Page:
college value

A new website shows debt levels and annual earnings for former students of colleges that accept federal student aid.
Practical wisdom is the moral and intellectual wherewithal to live well, to prosper and thrive oneself, and, in so doing, to contribute to the prosperity and well-being of others. In this sense, a Wooster education is the most practical education possible in and for the world today.
These reflections are those of a parent, not an educator, but they reinforce my professional conviction about the distinctive and powerful impact of residential liberal arts colleges.
When considering how we make higher education "worth it," perhaps we should stop periodically to remind ourselves that students are not simply numbers or completions.
Return on investment is more important to students and families when it comes to deciding what college to attend for an undergraduate degree than it has been in many years.
Hating on universities and the uselessness of their degrees is trendy. A quick Google search will offer you hundreds of rants detailing the pointlessness of secondary education. Yet while college has become a bad investment, it's likely not for the reasons you have in mind.
We think about the value of going to college but the actual value is in being a graduate from college -- being an alumnus.
Not only is a liberal arts education not as expensive as news stories lead us to believe, but there may be no better investment in America today.
Full Segment: A new report says nearly half of the nation’s recent college graduates work jobs that don’t require a degree, a stark contradiction to Obama's education platform.
In 2010, 39.3 percent of adults between the ages of 25 and 34 had a post-secondary degree, up from 38.8 percent in 2009. While
I do believe that connections are what an elite private college education is all about -- but it's more than social networking.
Are students being saddled with debt at the worst possible time? Can students with a liberal arts education compete in an economy that demands technical skills? And most pointedly: What are students getting for their money?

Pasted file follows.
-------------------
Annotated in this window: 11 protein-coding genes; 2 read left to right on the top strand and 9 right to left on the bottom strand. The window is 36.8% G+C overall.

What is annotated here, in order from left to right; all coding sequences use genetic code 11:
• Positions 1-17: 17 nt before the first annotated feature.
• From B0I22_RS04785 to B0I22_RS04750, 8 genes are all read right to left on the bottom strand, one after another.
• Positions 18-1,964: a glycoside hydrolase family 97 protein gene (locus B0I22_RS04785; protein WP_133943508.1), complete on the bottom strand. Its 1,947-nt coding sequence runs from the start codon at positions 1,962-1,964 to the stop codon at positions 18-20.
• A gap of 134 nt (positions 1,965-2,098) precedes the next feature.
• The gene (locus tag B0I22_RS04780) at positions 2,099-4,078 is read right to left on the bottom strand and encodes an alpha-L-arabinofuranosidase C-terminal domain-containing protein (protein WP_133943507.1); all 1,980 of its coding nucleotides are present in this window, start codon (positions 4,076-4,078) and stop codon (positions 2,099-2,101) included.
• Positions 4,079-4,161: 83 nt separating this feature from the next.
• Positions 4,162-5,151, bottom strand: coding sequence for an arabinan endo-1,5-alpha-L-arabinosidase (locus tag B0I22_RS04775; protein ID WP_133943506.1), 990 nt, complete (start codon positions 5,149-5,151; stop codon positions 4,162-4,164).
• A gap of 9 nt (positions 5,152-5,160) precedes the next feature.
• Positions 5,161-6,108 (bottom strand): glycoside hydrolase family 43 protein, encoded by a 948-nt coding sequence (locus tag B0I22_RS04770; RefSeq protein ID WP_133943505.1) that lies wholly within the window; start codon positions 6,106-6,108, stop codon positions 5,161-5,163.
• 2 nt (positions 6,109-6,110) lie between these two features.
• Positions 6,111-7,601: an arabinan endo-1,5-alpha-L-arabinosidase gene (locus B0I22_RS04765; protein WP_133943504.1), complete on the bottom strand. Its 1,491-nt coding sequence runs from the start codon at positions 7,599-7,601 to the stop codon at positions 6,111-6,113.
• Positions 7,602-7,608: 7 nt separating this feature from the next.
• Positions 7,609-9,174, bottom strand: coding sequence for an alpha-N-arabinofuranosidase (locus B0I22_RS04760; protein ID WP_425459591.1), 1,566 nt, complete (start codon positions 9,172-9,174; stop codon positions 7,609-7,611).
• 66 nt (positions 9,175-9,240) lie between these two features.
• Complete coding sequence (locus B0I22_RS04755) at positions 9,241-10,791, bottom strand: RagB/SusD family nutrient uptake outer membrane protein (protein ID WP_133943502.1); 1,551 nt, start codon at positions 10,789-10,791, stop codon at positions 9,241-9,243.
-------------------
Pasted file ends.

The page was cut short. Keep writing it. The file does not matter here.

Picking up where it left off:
Today's traditional liberal arts colleges and universities are facing a dilemma: stick with the "learning for the sake of learning" model, or integrate career preparation elements into their curricula.
It is true that young people today are light years ahead of past generations in mastering new technologies and adopting innovation. But nothing changes the fact that a 21st century economy requires a 21st century education.
The odious phrase "the real world" assumes that the university is unlike the world of blue and white collars. But the private and public sectors are not replete with multiple choice exams.
We all want students to get great jobs and lead happy lives. But pretending that a piece of paper is all that's needed to do this is something we can no longer do. We need to stop telling students they've got to have a degree and instead tell them they've got to learn.
In business, we often ask, "What is the value proposition?" Or, as the old commercial goes, Where's the beef? This is in
In this era of "experts" younger than certain dresses of mine in areas such as social media, is a higher degree really necessary? Or do you need only a savant-like grasp on tech economy to ensure a prosperous life?